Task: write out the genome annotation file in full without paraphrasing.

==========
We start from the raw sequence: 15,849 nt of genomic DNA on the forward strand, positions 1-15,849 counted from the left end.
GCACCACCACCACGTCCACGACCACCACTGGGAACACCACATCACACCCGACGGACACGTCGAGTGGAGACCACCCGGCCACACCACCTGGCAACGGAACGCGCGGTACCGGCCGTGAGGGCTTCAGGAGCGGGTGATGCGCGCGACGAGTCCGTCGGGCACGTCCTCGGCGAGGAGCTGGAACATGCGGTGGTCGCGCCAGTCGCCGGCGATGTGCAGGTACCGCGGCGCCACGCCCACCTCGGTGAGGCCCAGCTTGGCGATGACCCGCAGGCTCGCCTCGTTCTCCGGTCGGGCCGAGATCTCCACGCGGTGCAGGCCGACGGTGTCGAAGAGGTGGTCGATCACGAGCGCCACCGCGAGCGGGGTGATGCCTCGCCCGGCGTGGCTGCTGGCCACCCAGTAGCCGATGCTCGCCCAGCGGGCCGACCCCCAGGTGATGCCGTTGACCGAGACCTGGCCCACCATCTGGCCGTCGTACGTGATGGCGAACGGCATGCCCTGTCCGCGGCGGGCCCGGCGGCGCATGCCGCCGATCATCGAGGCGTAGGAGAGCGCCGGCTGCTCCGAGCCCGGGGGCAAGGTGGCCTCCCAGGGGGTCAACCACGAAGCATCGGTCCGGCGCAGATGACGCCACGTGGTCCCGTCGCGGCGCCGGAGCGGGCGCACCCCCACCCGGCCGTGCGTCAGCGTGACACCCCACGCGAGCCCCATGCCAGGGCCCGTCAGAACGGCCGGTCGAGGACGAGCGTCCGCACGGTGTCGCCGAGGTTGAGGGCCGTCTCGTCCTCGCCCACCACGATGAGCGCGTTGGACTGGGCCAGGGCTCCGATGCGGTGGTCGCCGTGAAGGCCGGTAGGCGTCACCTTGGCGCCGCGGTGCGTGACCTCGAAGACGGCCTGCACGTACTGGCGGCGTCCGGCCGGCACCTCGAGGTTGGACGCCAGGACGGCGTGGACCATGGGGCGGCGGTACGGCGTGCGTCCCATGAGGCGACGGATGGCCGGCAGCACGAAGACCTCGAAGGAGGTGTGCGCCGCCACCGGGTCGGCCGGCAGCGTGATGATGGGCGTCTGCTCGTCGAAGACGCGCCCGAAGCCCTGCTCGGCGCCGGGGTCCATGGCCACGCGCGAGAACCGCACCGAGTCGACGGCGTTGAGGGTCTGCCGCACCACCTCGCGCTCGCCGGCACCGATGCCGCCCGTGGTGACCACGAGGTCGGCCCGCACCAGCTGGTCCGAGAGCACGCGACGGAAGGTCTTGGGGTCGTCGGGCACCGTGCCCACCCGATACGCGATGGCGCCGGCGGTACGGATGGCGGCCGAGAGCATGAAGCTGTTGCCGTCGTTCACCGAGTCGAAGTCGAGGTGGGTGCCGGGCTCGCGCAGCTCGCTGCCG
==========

We start from the raw sequence: 15,849 nt of genomic DNA on the forward strand, positions 1-15,849 counted from the left end.
GCACCACCACCACGTCCACGACCACCACTGGGAACACCACATCACACCCGACGGACACGTCGAGTGGAGACCACCCGGCCACACCACCTGGCAACGGAACGCGCGGTACCGGCCGTGAGGGCTTCAGGAGCGGGTGATGCGCGCGACGAGTCCGTCGGGCACGTCCTCGGCGAGGAGCTGGAACATGCGGTGGTCGCGCCAGTCGCCGGCGATGTGCAGGTACCGCGGCGCCACGCCCACCTCGGTGAGGCCCAGCTTGGCGATGACCCGCAGGCTCGCCTCGTTCTCCGGTCGGGCCGAGATCTCCACGCGGTGCAGGCCGACGGTGTCGAAGAGGTGGTCGATCACGAGCGCCACCGCGAGCGGGGTGATGCCTCGCCCGGCGTGGCTGCTGGCCACCCAGTAGCCGATGCTCGCCCAGCGGGCCGACCCCCAGGTGATGCCGTTGACCGAGACCTGGCCCACCATCTGGCCGTCGTACGTGATGGCGAACGGCATGCCCTGTCCGCGGCGGGCCCGGCGGCGCATGCCGCCGATCATCGAGGCGTAGGAGAGCGCCGGCTGCTCCGAGCCCGGGGGCAAGGTGGCCTCCCAGGGGGTCAACCACGAAGCATCGGTCCGGCGCAGATGACGCCACGTGGTCCCGTCGCGGCGCCGGAGCGGGCGCACCCCCACCCGGCCGTGCGTCAGCGTGACACCCCACGCGAGCCCCATGCCAGGGCCCGTCAGAACGGCCGGTCGAGGACGAGCGTCCGCACGGTGTCGCCGAGGTTGAGGGCCGTCTCGTCCTCGCCCACCACGATGAGCGCGTTGGACTGGGCCAGGGCTCCGATGCGGTGGTCGCCGTGAAGGCCGGTAGGCGTCACCTTGGCGCCGCGGTGCGTGACCTCGAAGACGGCCTGCACGTACTGGCGGCGTCCGGCCGGCACCTCGAGGTTGGACGCCAGGACGGCGTGGACCATGGGGCGGCGGTACGGCGTGCGTCCCATGAGGCGACGGATGGCCGGCAGCACGAAGACCTCGAAGGAGGTGTGCGCCGCCACCGGGTCGGCCGGCAGCGTGATGATGGGCGTCTGCTCGTCGAAGACGCGCCCGAAGCCCTGCTCGGCGCCGGGGTCCATGGCCACGCGCGAGAACCGCACCGAGTCGACGGCGTTGAGGGTCTGCCGCACCACCTCGCGCTCGCCGGCACCGATGCCGCCCGTGGTGACCACGAGGTCGGCCCGCACCAGCTGGTCCGAGAGCACGCGACGGAAGGTCTTGGGGTCGTCGGGCACCGTGCCCACCCGATACGCGATGGCGCCGGCGGTACGGATGGCGGCCGAGAGCATGAAGCTGTTGCCGTCGTTCACCGAGTCGAAGTCGAGGTGGGTGCCGGGCTCGCGCAGCTCGCTGCCG